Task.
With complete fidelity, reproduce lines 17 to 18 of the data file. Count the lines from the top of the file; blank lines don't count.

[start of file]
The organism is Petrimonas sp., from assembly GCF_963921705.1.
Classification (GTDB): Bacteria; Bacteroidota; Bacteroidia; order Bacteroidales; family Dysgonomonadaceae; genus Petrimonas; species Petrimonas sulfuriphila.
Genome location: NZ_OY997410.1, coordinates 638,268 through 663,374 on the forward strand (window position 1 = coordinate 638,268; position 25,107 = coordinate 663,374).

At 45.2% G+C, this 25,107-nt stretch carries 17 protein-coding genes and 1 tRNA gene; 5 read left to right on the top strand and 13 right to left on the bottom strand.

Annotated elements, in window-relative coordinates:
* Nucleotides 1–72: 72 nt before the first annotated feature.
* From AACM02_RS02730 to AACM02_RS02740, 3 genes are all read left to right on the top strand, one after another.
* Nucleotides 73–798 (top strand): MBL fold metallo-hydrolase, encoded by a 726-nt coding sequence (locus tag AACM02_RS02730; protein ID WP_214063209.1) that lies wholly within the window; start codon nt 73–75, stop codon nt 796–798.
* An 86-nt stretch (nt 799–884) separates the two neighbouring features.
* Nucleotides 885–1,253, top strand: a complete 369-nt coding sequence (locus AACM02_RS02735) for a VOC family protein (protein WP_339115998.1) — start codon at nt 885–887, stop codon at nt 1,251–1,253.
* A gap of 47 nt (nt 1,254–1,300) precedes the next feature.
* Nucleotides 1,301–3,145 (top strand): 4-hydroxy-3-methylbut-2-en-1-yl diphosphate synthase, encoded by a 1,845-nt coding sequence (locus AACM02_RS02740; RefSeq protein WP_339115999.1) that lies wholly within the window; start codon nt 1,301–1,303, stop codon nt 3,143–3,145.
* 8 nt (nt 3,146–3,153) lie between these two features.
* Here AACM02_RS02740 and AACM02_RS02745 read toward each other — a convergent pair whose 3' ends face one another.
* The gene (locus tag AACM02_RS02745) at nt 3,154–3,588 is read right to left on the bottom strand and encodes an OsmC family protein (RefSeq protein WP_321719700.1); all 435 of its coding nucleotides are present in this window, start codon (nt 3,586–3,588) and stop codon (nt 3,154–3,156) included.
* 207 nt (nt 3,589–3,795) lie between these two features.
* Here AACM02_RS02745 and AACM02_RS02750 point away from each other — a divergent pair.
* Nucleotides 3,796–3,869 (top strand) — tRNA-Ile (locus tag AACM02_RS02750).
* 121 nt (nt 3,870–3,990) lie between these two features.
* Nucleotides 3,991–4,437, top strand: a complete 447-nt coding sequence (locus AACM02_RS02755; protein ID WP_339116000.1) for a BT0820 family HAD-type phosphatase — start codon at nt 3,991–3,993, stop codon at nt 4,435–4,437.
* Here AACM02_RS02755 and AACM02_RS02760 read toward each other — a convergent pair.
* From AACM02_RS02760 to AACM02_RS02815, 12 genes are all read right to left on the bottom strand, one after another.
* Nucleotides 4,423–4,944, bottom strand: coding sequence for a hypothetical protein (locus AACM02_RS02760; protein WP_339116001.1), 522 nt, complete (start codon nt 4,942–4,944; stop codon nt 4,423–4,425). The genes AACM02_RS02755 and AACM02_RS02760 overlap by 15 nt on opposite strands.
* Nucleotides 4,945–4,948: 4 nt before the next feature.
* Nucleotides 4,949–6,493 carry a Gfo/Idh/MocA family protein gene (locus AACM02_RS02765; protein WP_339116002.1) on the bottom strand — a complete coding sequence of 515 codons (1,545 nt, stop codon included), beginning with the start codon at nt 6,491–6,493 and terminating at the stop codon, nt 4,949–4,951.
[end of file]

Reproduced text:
* Here AACM02_RS02745 and AACM02_RS02750 point away from each other — a divergent pair.
* Nucleotides 3,796–3,869 (top strand) — tRNA-Ile (locus tag AACM02_RS02750).